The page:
The choice and agreement problems of a random function

Or Meir, Avishay Tal

Research output: Contribution to journalArticlepeer-review


The direct-sum question is a classical question that asks whether performing a task on m independent inputs is m times harder than performing it on a single input. In order to study this question, Beimel et al. [3] introduced the following related problems: • The choice problem: Given m distinct instances, choose one of them and solve it.• The agreement problem: Given m distinct instances, output a solution that is correct for at least one of them.It is easy to see that these problems are no harder than performing the original task on a single instance, and it is natural to ask whether it is strictly easier or not. In particular, proving that the choice problem is not easier is necessary for proving a direct-sum theorem, and is also related to the KRW composition conjecture [12]. In this note, we observe that in a variety of computational models, if f is a random function then with high probability its corresponding choice and agreement problem are not much easier than computing f on a single instance (as long as m is noticeably smaller than 2n).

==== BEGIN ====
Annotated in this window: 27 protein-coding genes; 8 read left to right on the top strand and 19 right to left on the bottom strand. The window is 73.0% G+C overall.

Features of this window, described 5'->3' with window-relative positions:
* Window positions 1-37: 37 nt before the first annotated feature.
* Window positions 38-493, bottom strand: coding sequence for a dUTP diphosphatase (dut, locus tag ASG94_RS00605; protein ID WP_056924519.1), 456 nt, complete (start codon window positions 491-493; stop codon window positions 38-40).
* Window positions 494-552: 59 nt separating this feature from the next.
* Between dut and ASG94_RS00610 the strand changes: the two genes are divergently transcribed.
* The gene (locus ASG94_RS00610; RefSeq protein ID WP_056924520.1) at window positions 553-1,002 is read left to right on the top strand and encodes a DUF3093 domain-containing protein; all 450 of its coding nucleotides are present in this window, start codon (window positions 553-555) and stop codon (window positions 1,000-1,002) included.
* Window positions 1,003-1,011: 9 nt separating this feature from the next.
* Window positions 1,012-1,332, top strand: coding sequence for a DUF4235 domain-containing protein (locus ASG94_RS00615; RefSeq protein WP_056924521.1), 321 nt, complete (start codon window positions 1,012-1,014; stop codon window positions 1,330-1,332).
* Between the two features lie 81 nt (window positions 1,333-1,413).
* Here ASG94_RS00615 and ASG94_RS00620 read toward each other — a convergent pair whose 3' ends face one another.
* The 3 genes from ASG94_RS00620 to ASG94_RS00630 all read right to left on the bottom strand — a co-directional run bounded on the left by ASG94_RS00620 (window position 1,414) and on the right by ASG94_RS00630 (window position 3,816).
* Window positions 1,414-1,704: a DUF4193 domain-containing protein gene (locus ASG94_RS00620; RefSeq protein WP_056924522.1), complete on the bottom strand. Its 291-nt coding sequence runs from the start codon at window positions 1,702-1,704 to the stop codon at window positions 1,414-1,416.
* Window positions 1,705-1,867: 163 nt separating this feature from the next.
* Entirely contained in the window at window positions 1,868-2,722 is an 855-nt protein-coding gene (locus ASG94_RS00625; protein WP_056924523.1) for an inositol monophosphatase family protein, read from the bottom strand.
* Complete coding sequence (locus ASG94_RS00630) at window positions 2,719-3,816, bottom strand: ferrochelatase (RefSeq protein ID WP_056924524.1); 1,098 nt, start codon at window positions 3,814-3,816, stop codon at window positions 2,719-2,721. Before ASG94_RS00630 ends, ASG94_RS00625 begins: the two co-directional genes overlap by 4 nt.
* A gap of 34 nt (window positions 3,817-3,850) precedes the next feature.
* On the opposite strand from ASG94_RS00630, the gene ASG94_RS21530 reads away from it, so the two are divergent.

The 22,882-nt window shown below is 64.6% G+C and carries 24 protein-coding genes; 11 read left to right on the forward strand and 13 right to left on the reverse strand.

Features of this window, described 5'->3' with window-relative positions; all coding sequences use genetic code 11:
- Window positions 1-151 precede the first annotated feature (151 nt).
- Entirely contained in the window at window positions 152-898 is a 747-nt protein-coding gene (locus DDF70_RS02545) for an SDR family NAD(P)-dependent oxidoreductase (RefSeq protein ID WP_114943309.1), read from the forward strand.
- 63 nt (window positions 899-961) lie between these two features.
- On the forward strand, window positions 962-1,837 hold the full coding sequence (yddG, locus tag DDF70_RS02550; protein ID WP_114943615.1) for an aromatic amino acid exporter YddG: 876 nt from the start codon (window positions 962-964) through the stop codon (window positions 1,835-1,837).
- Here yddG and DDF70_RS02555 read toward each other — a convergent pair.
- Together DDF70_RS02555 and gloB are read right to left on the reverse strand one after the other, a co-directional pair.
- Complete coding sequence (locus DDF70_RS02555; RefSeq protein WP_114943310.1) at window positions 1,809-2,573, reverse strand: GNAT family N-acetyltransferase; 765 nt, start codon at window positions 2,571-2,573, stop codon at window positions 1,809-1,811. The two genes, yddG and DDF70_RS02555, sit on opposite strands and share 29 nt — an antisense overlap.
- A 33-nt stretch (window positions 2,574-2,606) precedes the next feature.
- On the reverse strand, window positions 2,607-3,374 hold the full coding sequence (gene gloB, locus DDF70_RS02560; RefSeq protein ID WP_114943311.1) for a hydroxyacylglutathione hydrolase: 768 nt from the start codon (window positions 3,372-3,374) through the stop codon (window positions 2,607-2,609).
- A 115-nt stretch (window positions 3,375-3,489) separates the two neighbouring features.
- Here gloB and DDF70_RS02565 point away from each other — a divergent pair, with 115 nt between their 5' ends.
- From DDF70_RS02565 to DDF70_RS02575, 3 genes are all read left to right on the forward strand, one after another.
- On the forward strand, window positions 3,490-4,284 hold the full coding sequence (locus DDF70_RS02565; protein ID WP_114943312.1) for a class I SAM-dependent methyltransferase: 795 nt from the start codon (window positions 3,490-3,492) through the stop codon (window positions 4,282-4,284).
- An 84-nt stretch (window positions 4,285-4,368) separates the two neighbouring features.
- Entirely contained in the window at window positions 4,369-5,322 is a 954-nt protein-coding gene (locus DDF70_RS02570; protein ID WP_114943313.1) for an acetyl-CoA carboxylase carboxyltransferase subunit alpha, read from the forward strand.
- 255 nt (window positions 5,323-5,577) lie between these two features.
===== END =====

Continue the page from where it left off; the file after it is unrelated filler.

Original languageEnglish
Pages (from-to)16-20
Number of pages5
JournalInformation Processing Letters
StatePublished - May 2018

Bibliographical note

Publisher Copyright:
© 2017 Elsevier B.V.


  • Agree
  • Choose
  • Computational complexity
  • Direct sum
  • KRW composition conjecture

ASJC Scopus subject areas

  • Theoretical Computer Science
  • Signal Processing
  • Information Systems
  • Computer Science Applications


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